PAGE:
A waterfowl hunting permit, an all-access refuge pass, a miniature work of art, a fancy sticker — the Federal Duck Stamp is the perfect gift for anyone on your list. But it's also a gift for conservation. For every dollar spent on Federal Duck Stamps, ninety-eight cents go directly to purchase habitat or acquire conservation easements for protection in the National Wildlife Refuge System. Why settle for six geese a laying when you can support habitat for populations of migratory geese?
Is that acoustic guitar made of Brazilian rosewood? Is that vintage boa made from migratory bird feathers? Is that taxidermized grizzly bear scowling at you?
If you are considering buying any items made from or containing wildlife products, including live animals or plants, you need to do your homework.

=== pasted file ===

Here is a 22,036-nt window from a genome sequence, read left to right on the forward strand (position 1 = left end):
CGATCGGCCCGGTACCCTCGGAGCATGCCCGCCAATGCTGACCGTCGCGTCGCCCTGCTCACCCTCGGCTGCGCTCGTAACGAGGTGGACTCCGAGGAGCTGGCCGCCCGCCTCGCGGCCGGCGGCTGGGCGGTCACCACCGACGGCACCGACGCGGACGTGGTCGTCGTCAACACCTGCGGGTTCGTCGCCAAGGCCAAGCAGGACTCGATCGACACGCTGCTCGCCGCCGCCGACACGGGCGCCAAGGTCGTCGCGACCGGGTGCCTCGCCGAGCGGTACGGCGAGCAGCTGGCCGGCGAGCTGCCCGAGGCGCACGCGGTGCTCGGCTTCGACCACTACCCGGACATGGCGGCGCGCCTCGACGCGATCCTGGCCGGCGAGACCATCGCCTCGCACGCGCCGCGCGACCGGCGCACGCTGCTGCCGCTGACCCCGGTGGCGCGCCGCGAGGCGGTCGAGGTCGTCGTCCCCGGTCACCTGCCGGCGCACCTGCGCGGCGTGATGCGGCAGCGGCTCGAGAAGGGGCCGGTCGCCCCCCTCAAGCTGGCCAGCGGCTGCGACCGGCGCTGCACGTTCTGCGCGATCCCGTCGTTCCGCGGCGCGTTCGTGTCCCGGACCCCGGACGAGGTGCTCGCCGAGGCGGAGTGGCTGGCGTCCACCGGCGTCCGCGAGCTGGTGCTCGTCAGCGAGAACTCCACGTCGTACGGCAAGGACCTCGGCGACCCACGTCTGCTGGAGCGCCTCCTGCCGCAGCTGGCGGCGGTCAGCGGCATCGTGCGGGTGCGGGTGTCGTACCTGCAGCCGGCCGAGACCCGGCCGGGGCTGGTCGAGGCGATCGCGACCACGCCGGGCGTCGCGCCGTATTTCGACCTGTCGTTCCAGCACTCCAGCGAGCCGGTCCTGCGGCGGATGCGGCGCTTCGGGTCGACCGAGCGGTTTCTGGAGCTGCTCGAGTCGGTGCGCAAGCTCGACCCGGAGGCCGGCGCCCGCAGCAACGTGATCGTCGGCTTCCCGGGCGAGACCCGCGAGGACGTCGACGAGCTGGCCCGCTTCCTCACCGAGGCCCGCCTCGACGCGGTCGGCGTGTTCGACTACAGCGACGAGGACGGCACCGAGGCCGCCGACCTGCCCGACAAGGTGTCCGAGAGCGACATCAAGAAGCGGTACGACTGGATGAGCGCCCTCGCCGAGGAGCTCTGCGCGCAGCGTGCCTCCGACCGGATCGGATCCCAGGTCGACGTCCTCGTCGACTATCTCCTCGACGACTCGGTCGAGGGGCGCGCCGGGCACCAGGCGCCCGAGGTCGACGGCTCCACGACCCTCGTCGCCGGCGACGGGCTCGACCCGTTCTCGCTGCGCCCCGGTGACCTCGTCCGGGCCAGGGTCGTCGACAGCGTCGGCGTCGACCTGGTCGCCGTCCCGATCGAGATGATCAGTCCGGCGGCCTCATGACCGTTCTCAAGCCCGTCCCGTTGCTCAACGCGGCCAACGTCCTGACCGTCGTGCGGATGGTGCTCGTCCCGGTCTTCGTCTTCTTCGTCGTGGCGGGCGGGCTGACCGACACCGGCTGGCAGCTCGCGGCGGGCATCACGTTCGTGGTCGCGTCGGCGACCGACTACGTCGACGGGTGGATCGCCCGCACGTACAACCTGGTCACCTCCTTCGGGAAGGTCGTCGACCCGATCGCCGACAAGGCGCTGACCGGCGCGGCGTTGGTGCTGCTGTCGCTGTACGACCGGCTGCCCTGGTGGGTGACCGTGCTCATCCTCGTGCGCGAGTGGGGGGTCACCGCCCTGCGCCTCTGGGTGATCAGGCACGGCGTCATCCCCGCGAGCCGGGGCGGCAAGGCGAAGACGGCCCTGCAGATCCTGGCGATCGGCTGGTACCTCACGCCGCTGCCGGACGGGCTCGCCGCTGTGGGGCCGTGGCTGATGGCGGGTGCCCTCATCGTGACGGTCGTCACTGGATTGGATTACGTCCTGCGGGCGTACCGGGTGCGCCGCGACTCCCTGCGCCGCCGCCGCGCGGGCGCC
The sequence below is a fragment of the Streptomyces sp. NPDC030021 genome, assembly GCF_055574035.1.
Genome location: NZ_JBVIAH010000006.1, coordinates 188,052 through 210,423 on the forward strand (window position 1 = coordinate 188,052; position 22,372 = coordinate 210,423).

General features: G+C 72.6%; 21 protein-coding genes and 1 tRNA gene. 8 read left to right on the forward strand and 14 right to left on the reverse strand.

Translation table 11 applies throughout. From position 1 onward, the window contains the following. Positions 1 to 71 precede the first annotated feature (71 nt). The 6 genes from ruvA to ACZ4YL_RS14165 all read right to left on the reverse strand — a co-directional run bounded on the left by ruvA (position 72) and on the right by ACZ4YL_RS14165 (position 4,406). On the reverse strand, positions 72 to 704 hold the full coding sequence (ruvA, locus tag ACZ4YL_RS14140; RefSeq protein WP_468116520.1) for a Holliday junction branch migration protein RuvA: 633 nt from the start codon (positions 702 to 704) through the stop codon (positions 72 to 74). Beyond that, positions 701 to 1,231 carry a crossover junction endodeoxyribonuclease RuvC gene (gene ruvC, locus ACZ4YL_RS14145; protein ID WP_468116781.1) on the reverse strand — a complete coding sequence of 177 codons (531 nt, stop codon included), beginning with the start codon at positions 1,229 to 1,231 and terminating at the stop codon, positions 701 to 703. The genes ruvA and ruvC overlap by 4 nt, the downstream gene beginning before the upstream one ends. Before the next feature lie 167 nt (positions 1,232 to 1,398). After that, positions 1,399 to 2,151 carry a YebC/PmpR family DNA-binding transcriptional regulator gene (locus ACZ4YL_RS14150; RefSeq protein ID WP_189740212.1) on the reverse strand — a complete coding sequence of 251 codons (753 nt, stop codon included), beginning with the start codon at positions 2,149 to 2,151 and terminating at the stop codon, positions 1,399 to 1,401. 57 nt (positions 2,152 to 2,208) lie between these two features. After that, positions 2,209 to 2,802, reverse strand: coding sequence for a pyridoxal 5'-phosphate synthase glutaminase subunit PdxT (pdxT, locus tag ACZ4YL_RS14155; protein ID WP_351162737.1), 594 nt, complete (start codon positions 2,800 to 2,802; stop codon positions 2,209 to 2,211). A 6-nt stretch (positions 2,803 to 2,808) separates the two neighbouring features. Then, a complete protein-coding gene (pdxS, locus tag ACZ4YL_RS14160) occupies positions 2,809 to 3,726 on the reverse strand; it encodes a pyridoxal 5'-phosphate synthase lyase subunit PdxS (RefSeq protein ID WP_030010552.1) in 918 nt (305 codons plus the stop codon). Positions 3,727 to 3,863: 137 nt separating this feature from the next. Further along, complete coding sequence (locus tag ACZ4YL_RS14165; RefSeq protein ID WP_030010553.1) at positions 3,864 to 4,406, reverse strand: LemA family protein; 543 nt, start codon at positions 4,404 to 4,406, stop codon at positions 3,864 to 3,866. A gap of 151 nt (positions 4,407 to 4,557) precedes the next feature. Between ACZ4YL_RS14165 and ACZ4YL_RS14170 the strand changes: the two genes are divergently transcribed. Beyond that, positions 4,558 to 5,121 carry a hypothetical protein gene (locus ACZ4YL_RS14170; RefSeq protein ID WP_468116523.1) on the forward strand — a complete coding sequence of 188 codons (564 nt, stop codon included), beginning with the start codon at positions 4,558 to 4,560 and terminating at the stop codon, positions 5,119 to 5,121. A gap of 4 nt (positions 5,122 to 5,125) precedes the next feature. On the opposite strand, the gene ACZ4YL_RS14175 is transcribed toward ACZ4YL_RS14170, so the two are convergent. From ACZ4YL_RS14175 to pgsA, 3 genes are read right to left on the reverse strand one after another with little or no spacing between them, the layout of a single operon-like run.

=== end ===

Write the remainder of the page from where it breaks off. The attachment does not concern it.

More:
Most countries, including the U.S., protect native flora and fauna under both national laws and the Convention on International Trade in Endangered Species of Wild Fauna and Flora (CITES) — an international treaty that regulates trade in order to prevent exploitation.
Here are markets where we urge you to be a cautious consumer this holiday season, and beyond:
The growing demand for unusual pets like turtles, tropical fish, birds, and lizards has fueled illicit trades, and some wild-caught animals are falsely advertised as captive-bred, including native turtles and tortoises collected illegally in the U.S.